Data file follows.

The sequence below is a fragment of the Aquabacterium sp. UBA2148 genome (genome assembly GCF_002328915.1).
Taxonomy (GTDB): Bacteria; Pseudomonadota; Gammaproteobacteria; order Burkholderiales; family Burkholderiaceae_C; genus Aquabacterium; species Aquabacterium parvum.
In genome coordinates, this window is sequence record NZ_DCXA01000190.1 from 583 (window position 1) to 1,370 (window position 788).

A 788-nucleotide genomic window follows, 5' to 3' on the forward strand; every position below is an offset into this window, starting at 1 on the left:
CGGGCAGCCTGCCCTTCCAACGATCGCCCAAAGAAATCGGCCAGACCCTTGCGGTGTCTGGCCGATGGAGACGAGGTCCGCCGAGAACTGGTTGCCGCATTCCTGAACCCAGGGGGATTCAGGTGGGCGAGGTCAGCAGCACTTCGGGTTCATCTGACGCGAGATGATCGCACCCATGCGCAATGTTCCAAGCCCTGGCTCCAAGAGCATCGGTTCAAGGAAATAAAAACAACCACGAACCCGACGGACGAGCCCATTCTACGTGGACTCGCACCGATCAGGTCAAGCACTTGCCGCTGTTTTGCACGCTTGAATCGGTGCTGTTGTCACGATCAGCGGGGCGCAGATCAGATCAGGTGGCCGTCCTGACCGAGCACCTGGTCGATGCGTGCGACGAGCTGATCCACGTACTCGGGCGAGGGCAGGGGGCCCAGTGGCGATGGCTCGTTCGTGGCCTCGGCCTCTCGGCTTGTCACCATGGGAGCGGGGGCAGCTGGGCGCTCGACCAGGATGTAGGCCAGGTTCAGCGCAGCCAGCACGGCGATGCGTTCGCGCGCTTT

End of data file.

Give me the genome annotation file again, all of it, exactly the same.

The sequence below is a fragment of the Aquabacterium sp. UBA2148 genome (genome assembly GCF_002328915.1).
Taxonomy (GTDB): Bacteria; Pseudomonadota; Gammaproteobacteria; order Burkholderiales; family Burkholderiaceae_C; genus Aquabacterium; species Aquabacterium parvum.
In genome coordinates, this window is sequence record NZ_DCXA01000190.1 from 583 (window position 1) to 1,370 (window position 788).

A 788-nucleotide genomic window follows, 5' to 3' on the forward strand; every position below is an offset into this window, starting at 1 on the left:
CGGGCAGCCTGCCCTTCCAACGATCGCCCAAAGAAATCGGCCAGACCCTTGCGGTGTCTGGCCGATGGAGACGAGGTCCGCCGAGAACTGGTTGCCGCATTCCTGAACCCAGGGGGATTCAGGTGGGCGAGGTCAGCAGCACTTCGGGTTCATCTGACGCGAGATGATCGCACCCATGCGCAATGTTCCAAGCCCTGGCTCCAAGAGCATCGGTTCAAGGAAATAAAAACAACCACGAACCCGACGGACGAGCCCATTCTACGTGGACTCGCACCGATCAGGTCAAGCACTTGCCGCTGTTTTGCACGCTTGAATCGGTGCTGTTGTCACGATCAGCGGGGCGCAGATCAGATCAGGTGGCCGTCCTGACCGAGCACCTGGTCGATGCGTGCGACGAGCTGATCCACGTACTCGGGCGAGGGCAGGGGGCCCAGTGGCGATGGCTCGTTCGTGGCCTCGGCCTCTCGGCTTGTCACCATGGGAGCGGGGGCAGCTGGGCGCTCGACCAGGATGTAGGCCAGGTTCAGCGCAGCCAGCACGGCGATGCGTTCGCGCGCTTT